Get to Know Grip, Before the Hip-Hop World Does
WHY YOU SHOULD CARE
Because he could soon be the face of Southern hip-hop.
By Joshua Eferighe
It’s a sunny October afternoon and Grip is on daddy duty. The 30-year-old father of two often picks up and cares for his elder daughter after school, and today is no different.
“I’m just stepping out for an interview, I’ll be back,” he reassures inside of his East Atlanta home.
Donning a triplet set of gold chains, white-T and a scruffy beard, Grip is your regular, everyday guy to the unexpecting eye. Even as a rapper, there’s something incredibly approachable about his demeanor. “I’m a cool guy,” he says. “I feel like I can be anybody’s friend.”
Yet there is nothing average about Grip. The rapper is a megastar in the making, poised to be the face of Atlanta’s next wave.
Whether it’s his song “100YD Dash” on Madden NFL 20 or “911 (Clap for Em)” on HBO’s Euphoria or him ripping the stage at A3C Festival in Atlanta, Grip bears a talent that has the industry buzzing.
“There’s a countless amount of people posting and talking about this,” says Premium Pete, a curator of hip-hop culture who once co-hosted the legendary Combat Jack Show. “They’re not paid to post. It’s like, it’s one of those natural things that is happening. And I think it’s because it’s talent.”
When Pete first caught wind of Grip and attended his listening party in Atlanta this past year, all he needed was to hear one song: “These Eyes.” He listened repeatedly and came away thinking, “Holy shit, this kid can rap his ass off.” Adds Pete: “I like the way he puts his wordplay together and I’m being honest, his flow is something people haven’t heard in a while. He’s a rising star out of Atlanta.”
Which has pretty much been the reaction of anyone who finds themselves listening to Grip’s
Many still don’t. Grip doesn’t have a video on YouTube over a million views, he’s not verified on Twitter and you still have to put “rapper” behind his name in the Google search bar. So how does someone with virtually no social footprint get the respect he does from the music community?
The answer lies in his authenticity.
Born Kyle Clow, Grip has been rapping since high school, far before his break-out mixtape Porch (2017). His rap-appropriate nickname growing up should have been foreshadowing enough. But it wasn’t until Grip asked his mom for an old computer her employer was throwing out that his life changed. That’s when he began recording on podcast software, giving the DeKalb Tech dropout the creative outlet he needed to hone his artistry.
“I was getting better and better because it was me rapping by myself. I knew what I wanted to rap and I knew which beats I liked. I was just a closet recorder,” Grip recalls. “Eventually I was like, all right, bet, I’m ready to have them released.” That was The Leftover Tape in 2015.
“He’s always been able to put together these conceptual projects. He had this whole EP about love — it’s called The Hopeless Romantic. Literally the whole thing is all in this one pocket about love and relationships,” says his manager, Tigg.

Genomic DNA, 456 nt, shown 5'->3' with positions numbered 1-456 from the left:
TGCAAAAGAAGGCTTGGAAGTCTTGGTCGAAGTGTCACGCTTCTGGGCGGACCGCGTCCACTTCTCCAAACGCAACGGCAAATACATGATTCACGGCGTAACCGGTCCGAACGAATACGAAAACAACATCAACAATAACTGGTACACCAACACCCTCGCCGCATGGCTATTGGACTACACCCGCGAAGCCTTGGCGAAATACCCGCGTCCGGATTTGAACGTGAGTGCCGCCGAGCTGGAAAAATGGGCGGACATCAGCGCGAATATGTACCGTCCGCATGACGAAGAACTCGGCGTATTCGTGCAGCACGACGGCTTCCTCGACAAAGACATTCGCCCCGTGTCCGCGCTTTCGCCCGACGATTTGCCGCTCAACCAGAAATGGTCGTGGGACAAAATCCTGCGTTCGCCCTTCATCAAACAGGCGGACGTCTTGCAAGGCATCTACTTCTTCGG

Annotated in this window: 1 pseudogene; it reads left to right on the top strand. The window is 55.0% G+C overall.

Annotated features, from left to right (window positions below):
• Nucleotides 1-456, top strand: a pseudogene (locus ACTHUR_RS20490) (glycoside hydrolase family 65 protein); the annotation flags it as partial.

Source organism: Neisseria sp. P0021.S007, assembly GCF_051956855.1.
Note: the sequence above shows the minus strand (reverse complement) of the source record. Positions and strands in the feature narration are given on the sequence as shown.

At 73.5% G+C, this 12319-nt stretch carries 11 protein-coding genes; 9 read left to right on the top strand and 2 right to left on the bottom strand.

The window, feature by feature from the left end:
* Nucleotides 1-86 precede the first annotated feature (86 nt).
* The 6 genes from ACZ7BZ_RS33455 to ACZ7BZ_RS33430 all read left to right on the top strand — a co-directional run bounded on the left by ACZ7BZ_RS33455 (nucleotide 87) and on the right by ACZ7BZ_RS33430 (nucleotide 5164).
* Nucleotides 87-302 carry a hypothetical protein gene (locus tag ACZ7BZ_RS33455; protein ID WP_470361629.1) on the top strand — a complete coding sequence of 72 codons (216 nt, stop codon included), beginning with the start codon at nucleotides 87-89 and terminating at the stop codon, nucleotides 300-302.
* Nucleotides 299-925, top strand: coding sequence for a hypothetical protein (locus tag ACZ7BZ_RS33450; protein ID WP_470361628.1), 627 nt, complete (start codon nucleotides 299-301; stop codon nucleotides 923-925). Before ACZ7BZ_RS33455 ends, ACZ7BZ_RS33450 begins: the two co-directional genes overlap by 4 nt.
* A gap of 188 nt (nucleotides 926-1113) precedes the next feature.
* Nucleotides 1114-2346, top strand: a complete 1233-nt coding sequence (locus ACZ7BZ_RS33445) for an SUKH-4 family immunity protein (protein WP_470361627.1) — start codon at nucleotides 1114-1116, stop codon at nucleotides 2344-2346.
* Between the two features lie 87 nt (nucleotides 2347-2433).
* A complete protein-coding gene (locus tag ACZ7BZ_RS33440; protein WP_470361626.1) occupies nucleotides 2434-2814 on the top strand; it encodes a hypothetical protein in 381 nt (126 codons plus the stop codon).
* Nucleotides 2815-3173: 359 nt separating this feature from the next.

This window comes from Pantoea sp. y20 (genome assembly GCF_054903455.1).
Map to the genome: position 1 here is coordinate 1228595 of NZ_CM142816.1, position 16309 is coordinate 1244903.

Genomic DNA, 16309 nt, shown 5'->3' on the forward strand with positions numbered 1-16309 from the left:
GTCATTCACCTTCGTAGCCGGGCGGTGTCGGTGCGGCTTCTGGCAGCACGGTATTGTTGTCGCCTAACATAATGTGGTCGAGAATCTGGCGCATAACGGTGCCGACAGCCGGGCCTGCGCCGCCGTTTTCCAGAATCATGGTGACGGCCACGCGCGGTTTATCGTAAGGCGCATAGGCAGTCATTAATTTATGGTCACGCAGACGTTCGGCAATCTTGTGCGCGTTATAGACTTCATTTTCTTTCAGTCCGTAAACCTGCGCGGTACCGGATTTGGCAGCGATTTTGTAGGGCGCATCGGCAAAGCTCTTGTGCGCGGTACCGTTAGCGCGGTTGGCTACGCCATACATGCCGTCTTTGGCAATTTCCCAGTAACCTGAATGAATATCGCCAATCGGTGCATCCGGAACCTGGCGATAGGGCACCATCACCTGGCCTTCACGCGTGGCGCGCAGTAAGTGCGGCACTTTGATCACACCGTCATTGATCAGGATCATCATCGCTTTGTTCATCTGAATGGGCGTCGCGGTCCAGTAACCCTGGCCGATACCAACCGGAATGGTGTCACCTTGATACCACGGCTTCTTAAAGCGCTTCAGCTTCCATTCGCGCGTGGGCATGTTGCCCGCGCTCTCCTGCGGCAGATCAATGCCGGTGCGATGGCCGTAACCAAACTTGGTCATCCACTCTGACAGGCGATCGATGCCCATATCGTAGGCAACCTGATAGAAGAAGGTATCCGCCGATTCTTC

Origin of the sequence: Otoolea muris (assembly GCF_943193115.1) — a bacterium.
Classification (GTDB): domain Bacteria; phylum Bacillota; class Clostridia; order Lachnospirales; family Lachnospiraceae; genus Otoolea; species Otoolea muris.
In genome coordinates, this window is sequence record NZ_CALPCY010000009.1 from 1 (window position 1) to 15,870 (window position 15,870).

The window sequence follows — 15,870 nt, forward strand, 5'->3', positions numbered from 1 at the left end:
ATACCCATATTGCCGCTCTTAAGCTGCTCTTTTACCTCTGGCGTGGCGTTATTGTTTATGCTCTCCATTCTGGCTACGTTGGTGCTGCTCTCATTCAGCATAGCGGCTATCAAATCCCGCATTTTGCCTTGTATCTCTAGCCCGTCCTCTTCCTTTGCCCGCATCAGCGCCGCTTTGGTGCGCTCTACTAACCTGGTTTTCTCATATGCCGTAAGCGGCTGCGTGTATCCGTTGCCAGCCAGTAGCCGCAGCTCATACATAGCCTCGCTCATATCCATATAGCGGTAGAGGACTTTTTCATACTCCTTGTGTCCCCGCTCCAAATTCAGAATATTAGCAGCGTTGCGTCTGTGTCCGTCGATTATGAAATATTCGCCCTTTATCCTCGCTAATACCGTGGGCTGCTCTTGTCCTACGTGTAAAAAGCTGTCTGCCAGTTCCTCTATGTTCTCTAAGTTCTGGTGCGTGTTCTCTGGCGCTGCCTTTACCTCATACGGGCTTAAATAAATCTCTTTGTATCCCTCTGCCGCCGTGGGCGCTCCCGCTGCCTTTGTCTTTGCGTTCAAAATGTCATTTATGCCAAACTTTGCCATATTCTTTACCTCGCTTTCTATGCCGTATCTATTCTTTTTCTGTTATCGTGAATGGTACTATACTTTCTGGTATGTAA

Don’t expect something like Migos, Young Thug, Gunna or any other leading Atlanta acts when you listen to Grip. There isn’t a melody you can mumble his raps to. Instead, he counters the trend head-on with a skillset that builds off of the seeds rappers like Cyhi The Prynce and J.I.D of Dreamville planted before him. There are no raps about “drip” or touting of street life, for Grip has already seen enough of it. Instead, he tells how it made him a man. His uncle, who’s now 36, was locked up for 20 years and just came home. He’s seen the “cool guy” in the neighborhood get shot and has nieces and nephews who he says listen to his music frequently. “I’ve gotten into trouble before,” Grip admits, though he declines to go into detail. “But you ain’t gotta do this shit to be cool, and that’s what I kind of want to show people.”
Grammy Award-winning producer Ayo (from the group Ayo N Keyz), who has worked with artists from Lil Wayne to Drake to Cardi B, felt the authenticity as well. “I’ve been in the industry since 2008; it’s rare with ones like Grip where it’s so believable,” Ayo says. “You can hear his music and know that he’s dealt with and is dealing with exactly what he’s talking about.”
Now the question is, will he remain an industry secret or will the masses embrace him too? Grip has a partnership with Paradigm Talent Agency and has a publishing deal with Pulse Recording. He’s booked for a 28-city tour next year opening for Grammy-nominated singer Brent Faiyaz.
Grip still has work to do. He admits he still has to whip himself into performing shape to optimize breathing on stage. He’s not active on social media. And going against the prevailing Atlanta sound is risky. “Some people will stop, some people will be open-minded,” says Premium Pete.
But if you ask Grip, he’ll say: “I’m the best rapper they ain’t ever heard.”